In this issue, we document the nation's top 400 political contributors. In many cases, these donors' aims are transparent. They want very specific returns on their investments: reduction of estate, corporate, and capital gains taxes; weak enforcement of anti-trust laws, particularly in telecommunications; no oversight of financial speculation; government sponsorship of overseas investment; erosion of the minimum wage; support for legalized gambling; subsidies for the agriculture and armament industries; lax environmental protection; and a thorough gutting of the government's ability to regulate corporate behavior.
Mother Jones details these paybacks because major U.S. media outlets--never known for their investigative zeal--have now become actively complacent, if not complicit. When the country's best news network (ABC) and best TV newsmagazine ("60 Minutes") both cower before the nation's most blatant corporate villain (the tobacco companies), you can only imagine how many other media punches are being pulled. (See expose.)
A recent Mother Jones business negotiation captures the media's predicament. In the past year, we were approached to do a Mother Jones TV hour. As part of the business plan, our potential backer commissioned the country's largest TV research firm to survey whether there would be a market for such a show. The test results were extremely encouraging. The research firm said it seemed possible that we could attract enough viewers--and hence advertisers--to warrant a time slot on a network.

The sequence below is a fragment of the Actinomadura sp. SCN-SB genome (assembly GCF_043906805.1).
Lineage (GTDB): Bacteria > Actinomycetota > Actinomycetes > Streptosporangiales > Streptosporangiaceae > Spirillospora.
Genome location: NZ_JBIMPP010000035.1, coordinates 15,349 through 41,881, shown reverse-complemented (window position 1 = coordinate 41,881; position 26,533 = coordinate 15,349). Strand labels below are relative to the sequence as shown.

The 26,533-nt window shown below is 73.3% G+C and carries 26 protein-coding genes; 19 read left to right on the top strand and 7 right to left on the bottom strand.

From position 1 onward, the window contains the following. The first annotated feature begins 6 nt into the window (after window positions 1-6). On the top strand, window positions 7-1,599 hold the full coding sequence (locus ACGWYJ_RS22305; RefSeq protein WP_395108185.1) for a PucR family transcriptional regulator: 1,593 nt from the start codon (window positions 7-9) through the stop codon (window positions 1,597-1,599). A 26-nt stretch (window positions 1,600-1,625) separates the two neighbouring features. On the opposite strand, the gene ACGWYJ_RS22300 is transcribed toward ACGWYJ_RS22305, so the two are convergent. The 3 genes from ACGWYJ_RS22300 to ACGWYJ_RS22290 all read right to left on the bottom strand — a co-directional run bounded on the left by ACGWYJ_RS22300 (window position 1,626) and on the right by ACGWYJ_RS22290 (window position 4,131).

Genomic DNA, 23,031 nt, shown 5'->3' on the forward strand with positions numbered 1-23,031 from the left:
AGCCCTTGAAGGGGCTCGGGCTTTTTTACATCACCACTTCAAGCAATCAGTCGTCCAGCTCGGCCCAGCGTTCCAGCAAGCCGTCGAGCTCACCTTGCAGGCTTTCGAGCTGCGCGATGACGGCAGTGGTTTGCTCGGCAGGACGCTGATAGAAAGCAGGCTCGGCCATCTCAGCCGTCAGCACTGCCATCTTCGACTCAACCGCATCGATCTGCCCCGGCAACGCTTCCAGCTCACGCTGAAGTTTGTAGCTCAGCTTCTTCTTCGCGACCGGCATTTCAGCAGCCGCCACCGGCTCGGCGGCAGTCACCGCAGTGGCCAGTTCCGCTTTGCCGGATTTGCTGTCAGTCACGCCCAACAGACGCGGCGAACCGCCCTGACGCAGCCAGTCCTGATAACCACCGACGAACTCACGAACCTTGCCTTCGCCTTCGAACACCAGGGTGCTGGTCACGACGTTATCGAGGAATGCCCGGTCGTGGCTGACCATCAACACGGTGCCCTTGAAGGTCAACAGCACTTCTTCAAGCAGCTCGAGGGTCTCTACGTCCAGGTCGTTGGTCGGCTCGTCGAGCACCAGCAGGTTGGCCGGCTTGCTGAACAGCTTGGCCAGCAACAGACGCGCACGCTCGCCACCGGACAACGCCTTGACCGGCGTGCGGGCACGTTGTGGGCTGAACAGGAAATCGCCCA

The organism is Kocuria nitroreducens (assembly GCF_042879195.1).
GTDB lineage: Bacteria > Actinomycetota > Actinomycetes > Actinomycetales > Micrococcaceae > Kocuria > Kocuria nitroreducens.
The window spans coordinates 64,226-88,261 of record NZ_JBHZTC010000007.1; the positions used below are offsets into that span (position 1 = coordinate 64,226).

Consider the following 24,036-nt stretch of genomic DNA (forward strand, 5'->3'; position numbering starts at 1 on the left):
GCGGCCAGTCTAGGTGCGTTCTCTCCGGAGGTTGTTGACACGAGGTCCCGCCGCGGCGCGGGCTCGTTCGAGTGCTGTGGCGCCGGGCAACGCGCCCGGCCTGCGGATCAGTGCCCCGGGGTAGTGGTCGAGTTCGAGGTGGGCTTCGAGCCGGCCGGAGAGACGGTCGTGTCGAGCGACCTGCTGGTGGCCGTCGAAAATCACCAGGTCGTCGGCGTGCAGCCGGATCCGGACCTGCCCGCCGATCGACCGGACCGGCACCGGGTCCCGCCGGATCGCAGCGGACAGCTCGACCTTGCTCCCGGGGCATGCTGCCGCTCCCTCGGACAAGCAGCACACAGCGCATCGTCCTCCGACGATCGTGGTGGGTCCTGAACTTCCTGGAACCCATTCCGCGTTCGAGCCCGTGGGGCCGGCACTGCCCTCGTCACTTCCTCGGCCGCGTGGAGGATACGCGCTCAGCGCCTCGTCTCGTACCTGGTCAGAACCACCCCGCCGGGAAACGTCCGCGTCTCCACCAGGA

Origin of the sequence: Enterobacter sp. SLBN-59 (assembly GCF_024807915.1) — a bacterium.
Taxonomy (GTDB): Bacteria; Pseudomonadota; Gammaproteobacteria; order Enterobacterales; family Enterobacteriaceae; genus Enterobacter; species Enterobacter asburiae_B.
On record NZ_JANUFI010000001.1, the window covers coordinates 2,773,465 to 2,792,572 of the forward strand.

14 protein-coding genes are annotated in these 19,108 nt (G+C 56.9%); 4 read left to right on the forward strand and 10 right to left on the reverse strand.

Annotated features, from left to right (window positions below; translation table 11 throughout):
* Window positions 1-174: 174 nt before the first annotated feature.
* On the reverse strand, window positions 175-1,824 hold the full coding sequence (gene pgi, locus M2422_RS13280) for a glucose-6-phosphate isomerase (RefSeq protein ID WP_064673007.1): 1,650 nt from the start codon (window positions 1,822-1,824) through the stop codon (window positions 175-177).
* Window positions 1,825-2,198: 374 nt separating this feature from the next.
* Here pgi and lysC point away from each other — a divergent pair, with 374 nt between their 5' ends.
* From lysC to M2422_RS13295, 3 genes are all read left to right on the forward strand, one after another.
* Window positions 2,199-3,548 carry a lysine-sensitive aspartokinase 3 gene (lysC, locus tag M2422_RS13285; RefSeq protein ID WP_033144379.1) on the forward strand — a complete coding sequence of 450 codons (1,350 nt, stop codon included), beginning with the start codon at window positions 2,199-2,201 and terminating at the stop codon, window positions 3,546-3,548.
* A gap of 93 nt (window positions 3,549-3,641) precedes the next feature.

When we started discussing potential segments, an executive at the firm said that exposing a corrupt politician a week would be a very popular feature. "Great," I said. "But, you know, we're more interested in exposing which companies are doing the corrupting and what they want in return."
"Well," the executive said, "now you're talking cable."
Most Americans aren't fooled by this Congress. They know the fine print in the "Contract With America" rewards major campaign contributors. But Americans lack the faith that their engagement in the political process will make any difference. To understand why the times are so dispiriting, it's worth taking a moment to examine our weakened faith.
I think we have lost our faith in the Good. There is a widespread loss of conviction that good acts will be rewarded in this life, and many of us are agnostic about whether there are consequences after death. Face to face with meaninglessness, different modern societies have responded according to their particular national characters.
As befits our Calvinist roots and our Enlightenment Constitution, Americans have filled the moral void with commercial activity. Our faith is simple: We'll show everyone how good we are by how well we turn out.
In a growing economy with healthy institutions, the American attitude has produced as robust a character as any other nation's. Conservatives would invert that idea, saying that each individual's pursuit of success has created growth and vital families, churches, and schools. But to sustain this belief, conservatives ignore contemporary perversions. For example: What are the moral consequences when the economic gains are no longer distributed to most of the population? Or when reckless consumption permanently destroys natural resources? Or, more fundamentally, when the demand for growth prizes acquisitiveness at the expense of all other human values?
To commemorate its 50th anniversary, Commentary magazine asked 72 conservative intellectuals whether our national project was unraveling. George Gilder's analysis was typical: